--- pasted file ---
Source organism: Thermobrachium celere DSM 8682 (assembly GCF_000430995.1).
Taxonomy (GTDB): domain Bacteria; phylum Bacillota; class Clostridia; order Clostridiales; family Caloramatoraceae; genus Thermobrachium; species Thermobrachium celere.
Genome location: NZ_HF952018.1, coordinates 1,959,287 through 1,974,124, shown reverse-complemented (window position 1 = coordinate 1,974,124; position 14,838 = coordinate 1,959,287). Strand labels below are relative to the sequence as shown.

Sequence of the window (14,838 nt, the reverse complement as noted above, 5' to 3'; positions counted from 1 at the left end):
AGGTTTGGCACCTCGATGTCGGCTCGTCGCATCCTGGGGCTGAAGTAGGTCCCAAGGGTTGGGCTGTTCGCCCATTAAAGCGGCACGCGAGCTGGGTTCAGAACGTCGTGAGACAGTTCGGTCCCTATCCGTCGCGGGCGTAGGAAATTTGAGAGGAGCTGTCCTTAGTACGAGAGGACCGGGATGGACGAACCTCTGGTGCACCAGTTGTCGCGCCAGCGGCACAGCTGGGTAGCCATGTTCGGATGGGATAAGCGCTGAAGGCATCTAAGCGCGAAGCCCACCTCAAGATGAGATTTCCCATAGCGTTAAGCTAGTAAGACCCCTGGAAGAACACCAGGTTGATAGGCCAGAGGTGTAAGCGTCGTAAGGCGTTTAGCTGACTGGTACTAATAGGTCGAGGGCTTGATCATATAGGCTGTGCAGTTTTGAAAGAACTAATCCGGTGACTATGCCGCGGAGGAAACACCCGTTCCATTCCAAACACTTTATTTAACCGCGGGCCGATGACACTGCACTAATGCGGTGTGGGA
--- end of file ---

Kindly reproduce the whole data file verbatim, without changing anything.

Source organism: Thermobrachium celere DSM 8682 (assembly GCF_000430995.1).
Taxonomy (GTDB): domain Bacteria; phylum Bacillota; class Clostridia; order Clostridiales; family Caloramatoraceae; genus Thermobrachium; species Thermobrachium celere.
Genome location: NZ_HF952018.1, coordinates 1,959,287 through 1,974,124, shown reverse-complemented (window position 1 = coordinate 1,974,124; position 14,838 = coordinate 1,959,287). Strand labels below are relative to the sequence as shown.

Sequence of the window (14,838 nt, the reverse complement as noted above, 5' to 3'; positions counted from 1 at the left end):
AGGTTTGGCACCTCGATGTCGGCTCGTCGCATCCTGGGGCTGAAGTAGGTCCCAAGGGTTGGGCTGTTCGCCCATTAAAGCGGCACGCGAGCTGGGTTCAGAACGTCGTGAGACAGTTCGGTCCCTATCCGTCGCGGGCGTAGGAAATTTGAGAGGAGCTGTCCTTAGTACGAGAGGACCGGGATGGACGAACCTCTGGTGCACCAGTTGTCGCGCCAGCGGCACAGCTGGGTAGCCATGTTCGGATGGGATAAGCGCTGAAGGCATCTAAGCGCGAAGCCCACCTCAAGATGAGATTTCCCATAGCGTTAAGCTAGTAAGACCCCTGGAAGAACACCAGGTTGATAGGCCAGAGGTGTAAGCGTCGTAAGGCGTTTAGCTGACTGGTACTAATAGGTCGAGGGCTTGATCATATAGGCTGTGCAGTTTTGAAAGAACTAATCCGGTGACTATGCCGCGGAGGAAACACCCGTTCCATTCCAAACACTTTATTTAACCGCGGGCCGATGACACTGCACTAATGCGGTGTGGGA